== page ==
The quick and the dead

How dead should a person be before transplant surgeons swoop in and harvest their organs for donation? According to a new book, “pretty dead” is close enough for many of these surgeons.

According to one transplant surgeon interviewed for the book, “If you wait for everything to be 100 percent, you’d never have an organ donation.”

Maybe not. But the presumed dead used to be given a second chance. Various customs for making sure “the dead” had actually died before given a premature burial included cutting off a finger (Greeks), calling out the name of the deceased (Romans), or rubbing the body with warm water. Hebrews wisely considered only the onset of putrefaction as fool-proof evidence. 

Then suddenly, with the advent of high-tech medicine, including invention of ventilators and advances in organ transplants, 5,000 years of time-tested cultural traditions were overturned.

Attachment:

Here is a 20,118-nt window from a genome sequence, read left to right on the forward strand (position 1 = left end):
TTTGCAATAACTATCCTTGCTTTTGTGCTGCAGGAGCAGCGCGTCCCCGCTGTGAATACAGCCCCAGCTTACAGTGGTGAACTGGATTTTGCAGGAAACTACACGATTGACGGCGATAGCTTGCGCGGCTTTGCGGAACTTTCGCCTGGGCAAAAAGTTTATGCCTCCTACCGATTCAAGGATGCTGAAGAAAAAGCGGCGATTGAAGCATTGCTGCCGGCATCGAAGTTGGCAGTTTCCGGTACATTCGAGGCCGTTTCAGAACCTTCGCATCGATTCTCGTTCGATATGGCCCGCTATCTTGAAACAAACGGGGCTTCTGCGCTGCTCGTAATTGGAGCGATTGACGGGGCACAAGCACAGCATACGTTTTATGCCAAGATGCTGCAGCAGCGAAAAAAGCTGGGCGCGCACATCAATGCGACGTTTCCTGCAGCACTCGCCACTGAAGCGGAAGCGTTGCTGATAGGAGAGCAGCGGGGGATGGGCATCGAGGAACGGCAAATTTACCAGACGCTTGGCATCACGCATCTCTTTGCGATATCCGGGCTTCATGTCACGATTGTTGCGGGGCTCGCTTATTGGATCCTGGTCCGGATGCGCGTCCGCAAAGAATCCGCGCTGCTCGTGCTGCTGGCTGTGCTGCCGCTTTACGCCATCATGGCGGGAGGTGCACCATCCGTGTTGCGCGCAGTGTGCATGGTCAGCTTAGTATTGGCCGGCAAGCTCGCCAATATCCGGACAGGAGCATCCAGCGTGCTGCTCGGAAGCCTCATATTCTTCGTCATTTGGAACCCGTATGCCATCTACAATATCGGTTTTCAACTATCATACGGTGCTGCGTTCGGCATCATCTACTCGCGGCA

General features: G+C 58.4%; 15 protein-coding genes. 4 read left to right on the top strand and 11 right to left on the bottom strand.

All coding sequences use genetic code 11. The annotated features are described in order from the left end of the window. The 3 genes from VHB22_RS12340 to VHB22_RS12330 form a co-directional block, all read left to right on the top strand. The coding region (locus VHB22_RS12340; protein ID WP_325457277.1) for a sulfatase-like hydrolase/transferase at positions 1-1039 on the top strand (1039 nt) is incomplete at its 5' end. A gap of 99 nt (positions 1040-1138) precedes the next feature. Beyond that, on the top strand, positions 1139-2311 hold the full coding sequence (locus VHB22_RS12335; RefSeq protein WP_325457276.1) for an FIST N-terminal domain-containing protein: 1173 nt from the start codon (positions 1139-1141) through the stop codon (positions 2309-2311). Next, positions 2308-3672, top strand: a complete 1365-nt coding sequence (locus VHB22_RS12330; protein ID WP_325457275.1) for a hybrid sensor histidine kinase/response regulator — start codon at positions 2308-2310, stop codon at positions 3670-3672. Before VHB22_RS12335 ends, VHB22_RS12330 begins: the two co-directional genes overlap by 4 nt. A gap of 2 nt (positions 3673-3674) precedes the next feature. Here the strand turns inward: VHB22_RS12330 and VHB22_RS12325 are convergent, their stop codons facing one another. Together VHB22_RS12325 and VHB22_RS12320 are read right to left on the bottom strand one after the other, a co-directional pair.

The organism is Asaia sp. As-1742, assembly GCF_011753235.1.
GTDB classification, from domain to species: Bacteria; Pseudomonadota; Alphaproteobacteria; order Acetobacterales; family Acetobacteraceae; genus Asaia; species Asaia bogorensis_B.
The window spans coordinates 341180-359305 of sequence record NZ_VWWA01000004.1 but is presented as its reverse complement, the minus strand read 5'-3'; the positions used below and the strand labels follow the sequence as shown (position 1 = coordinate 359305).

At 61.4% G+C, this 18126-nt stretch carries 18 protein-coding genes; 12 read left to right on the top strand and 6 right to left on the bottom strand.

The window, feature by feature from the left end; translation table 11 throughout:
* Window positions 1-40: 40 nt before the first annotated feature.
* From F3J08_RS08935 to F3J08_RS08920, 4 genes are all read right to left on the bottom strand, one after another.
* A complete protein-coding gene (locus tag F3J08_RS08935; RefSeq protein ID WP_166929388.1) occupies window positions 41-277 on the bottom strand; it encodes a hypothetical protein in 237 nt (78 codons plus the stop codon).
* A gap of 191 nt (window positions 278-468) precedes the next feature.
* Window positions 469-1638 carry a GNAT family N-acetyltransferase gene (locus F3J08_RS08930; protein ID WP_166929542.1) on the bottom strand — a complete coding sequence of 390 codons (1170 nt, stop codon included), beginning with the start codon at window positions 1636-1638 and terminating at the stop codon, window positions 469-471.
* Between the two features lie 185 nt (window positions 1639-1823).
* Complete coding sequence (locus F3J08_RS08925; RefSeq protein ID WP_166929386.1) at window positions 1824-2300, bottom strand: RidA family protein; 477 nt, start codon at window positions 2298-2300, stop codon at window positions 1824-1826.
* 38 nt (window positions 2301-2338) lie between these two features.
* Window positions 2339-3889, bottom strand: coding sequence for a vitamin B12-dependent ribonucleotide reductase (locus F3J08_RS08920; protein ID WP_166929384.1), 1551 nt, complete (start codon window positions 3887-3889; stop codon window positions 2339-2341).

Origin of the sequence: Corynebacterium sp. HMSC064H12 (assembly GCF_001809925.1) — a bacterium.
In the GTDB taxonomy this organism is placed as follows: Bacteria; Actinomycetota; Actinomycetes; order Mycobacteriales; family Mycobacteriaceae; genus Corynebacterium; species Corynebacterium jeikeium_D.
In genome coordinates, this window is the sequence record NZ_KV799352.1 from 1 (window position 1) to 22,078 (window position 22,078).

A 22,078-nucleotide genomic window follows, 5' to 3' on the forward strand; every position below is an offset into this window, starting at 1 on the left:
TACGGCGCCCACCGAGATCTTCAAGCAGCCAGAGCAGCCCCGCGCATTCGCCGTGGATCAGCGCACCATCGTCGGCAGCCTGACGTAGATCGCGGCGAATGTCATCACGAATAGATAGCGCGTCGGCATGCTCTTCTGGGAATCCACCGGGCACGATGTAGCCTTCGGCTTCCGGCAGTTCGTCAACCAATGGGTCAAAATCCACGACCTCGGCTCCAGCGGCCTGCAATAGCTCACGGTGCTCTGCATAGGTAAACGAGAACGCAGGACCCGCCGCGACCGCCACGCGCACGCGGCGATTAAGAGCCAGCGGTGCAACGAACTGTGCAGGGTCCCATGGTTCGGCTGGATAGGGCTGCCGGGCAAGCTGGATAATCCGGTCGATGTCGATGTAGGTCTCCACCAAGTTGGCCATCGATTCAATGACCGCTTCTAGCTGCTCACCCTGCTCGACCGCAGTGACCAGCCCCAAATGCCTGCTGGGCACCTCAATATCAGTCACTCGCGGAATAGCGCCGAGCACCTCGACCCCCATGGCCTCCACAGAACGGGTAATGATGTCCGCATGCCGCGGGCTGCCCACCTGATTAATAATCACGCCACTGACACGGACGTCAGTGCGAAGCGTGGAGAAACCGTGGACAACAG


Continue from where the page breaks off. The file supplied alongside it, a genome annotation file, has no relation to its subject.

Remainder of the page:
In 1968, a Harvard University committee of thirteen self-appointed “experts” declared loss of heartbeat and breathing to be the official markers of death. Which, as the book states, allows doctors “to declare a person dead in less time than it takes to get a decent eye exam.”

Now, patients with still-beating hearts can be declared brain-dead. And with no real consensus on what true brain death entails, it can be a quick trip from being “unconscious” to being “harvested” in the operating room. With no hope for a “second chance.” At least not for the donor.

This convenient definition of “death” can be manipulated at will by medical teams in order to create a vast pool of potential organ donors.

And the burden is on the patients to prove they are aware or in pain.

A donor headed for the transplant table may indeed receive “the best medical care of his life” (according to another quote from the book). But that’s no real consolation for a life being cut short prematurely.

To learn more about the organ transplant industry, you can find this excellent new book, The Undead (by Dick Teresi) at your local bookstore.

And, in the meantime, think twice before letting some bureaucrat at the Department of Motor Vehicles sign your life away by adding that “Organ Donor” icon to your driver’s license.